I can't recall how I discovered this game, but that first glimpse of White Night really caught my attention. The noir, 1930s setting and black and white visuals pulled me in, and the adventure style gameplay sealed the deal.
The main mechanic in this game is the interplay between light and shadow – if there’s something you can’t see, you can’t pick it up or look at it – which is not new in any way, but it’s a mechanic I tend to enjoy. And I felt that the first time we’re introduced to it is kind of clever.
In the beginning, when you get to a house after crashing your car, you can’t open the door and your character mentions that there may be a spare key lying around. So you go to this small garden/cemetery to the left with a statue looming over it. After clicking away at everything your character mentions that there’s something he can’t really see because it’s too dark; this being due to the shadow of the statue, prompting you to move it. Funnily enough, despite finding it a clever way to introduce the player to what can be expected for the rest of the game, I thought it didn’t make much sense since “there’s so much light around, why wouldn’t he need all of this to notice that?”. Well, I was the one that didn’t realize that, since this scene occurred during the night, what actually looked like light to me was actually dark, and what was dark meant that it was even darker.
So this visual style that I enjoy managed to elude me, but I’d rather be the one that didn’t pay attention than the game falling short. And related to this style, much to the blood in MadWorld, the fire here is the thing that stands out from the black and white contrast. Being a more pronounced color, the red of the blood is more impactful to the eye – as it should be – with the flames in here being more of a soothing orange/darker yellowish- tone. As such, much like prominence of the blood in MadWorld to both contrast and accentuate the violence, the fire in White Night manages to intentionally evoke in the players the understanding that it provides a safe haven for them. And safe haven is really needed because there’s another element to this game that I didn’t expect, and maybe I should, which is the survival horror side of it.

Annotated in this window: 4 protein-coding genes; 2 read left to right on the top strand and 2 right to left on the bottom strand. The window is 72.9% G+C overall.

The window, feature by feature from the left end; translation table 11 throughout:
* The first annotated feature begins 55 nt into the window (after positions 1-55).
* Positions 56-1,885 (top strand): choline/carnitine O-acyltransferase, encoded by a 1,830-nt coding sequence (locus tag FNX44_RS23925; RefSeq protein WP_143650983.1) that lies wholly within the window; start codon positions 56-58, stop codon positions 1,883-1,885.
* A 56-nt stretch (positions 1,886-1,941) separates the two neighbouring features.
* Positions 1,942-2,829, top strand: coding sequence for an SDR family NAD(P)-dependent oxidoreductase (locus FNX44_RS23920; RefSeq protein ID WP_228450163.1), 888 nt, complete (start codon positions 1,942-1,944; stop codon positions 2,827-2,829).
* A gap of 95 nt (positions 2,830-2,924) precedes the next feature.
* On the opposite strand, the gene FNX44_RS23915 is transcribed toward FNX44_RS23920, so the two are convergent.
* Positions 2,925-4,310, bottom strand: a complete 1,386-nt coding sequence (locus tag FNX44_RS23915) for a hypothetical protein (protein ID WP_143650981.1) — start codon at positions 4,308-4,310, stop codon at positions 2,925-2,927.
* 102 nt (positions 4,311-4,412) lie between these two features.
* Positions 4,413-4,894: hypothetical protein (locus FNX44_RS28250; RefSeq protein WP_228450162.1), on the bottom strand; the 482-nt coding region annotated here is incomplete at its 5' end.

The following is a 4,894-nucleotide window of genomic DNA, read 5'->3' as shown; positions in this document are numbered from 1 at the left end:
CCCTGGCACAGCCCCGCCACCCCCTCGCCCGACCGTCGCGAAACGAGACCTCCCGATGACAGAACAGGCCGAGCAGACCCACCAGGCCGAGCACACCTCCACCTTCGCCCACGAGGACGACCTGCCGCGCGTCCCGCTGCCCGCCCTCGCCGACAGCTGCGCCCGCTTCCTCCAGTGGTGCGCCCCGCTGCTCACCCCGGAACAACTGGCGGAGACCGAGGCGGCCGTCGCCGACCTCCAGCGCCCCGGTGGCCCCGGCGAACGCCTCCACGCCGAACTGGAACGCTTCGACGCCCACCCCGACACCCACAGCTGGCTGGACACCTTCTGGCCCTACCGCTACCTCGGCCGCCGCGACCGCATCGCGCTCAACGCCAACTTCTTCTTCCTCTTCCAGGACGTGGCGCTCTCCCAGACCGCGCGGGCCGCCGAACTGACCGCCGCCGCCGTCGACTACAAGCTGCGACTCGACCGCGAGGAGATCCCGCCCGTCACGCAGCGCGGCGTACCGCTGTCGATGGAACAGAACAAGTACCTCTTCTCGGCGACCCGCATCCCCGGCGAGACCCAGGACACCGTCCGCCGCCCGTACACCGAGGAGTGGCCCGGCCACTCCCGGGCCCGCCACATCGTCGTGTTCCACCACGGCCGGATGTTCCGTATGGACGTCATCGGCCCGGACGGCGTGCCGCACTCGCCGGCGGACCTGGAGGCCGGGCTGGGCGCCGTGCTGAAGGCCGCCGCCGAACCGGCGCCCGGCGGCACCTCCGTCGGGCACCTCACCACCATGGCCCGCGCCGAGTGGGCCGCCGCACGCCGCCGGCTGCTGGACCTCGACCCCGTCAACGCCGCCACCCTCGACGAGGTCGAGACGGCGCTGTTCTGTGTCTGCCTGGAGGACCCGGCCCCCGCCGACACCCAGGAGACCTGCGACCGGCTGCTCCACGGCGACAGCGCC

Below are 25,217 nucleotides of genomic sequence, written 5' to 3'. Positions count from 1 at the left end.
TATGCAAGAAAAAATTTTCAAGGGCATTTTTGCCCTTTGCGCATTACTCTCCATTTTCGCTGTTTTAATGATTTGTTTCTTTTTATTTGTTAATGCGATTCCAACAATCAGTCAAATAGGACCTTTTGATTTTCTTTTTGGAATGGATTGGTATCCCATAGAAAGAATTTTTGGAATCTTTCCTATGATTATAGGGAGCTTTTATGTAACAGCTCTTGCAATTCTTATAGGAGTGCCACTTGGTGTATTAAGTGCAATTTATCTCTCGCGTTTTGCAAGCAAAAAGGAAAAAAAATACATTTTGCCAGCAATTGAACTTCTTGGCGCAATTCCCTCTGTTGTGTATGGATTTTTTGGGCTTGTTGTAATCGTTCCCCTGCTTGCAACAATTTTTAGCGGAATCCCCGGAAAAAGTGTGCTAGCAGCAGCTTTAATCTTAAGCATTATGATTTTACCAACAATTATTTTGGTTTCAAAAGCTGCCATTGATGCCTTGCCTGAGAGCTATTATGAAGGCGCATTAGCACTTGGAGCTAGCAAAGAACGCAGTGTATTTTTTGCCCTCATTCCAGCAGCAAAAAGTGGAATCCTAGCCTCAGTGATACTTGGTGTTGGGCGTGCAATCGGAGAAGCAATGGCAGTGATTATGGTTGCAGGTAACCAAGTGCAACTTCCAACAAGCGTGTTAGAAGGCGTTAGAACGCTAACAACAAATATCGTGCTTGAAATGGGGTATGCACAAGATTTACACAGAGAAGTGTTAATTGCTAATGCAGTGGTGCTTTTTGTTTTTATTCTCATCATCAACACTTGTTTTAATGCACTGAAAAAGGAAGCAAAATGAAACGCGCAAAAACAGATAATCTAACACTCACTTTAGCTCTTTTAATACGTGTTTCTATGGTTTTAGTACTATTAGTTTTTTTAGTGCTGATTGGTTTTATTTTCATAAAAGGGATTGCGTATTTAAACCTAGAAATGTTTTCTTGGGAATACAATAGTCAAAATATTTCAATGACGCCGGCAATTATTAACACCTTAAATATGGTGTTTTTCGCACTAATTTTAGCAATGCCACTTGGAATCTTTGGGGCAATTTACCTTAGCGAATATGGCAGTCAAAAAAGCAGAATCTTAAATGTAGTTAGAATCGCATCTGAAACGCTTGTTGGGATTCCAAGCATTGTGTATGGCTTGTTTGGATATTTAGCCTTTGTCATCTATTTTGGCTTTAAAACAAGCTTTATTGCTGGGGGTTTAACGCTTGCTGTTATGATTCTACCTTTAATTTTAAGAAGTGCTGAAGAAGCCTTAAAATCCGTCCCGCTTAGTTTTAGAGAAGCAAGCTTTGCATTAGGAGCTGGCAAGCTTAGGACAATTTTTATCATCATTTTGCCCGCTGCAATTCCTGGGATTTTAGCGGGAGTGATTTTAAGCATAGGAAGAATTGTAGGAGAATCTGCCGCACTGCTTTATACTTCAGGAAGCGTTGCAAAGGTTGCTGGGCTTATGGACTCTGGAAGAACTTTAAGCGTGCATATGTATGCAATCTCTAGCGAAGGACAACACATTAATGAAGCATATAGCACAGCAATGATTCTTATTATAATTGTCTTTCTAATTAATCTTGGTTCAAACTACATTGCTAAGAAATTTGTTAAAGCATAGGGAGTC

Like I said when talking about Bloodborne last time, I don’t enjoy being scared. I don’t tend to actively search for scary/horror works, be it movies or games, in which the one of the intents is to get you scared. Maybe I should have seen it coming a mile away, but yeah, I was pretty "surprised" when a ghost appeared before me in this game. And this is actually one of my main gripes with it, but not because of the scary part.
You spend 95% of the game, apart from the beginning and the end, inside this house, which you find out is being haunted by the ghost of a lady that didn’t seem to be all that nice when she was alive (and still isn't that nice after death). Ok, sure. But then you get to a point where multiple ghosts of her start appearing in the same area; this is obviously meant to increase the difficulty of the game, but it ended up getting more annoying and feeling more artificial than anything. Especially when there are points where you're not really sure if you have to evade to progress, or just try to find another way - because some you do and some you don't.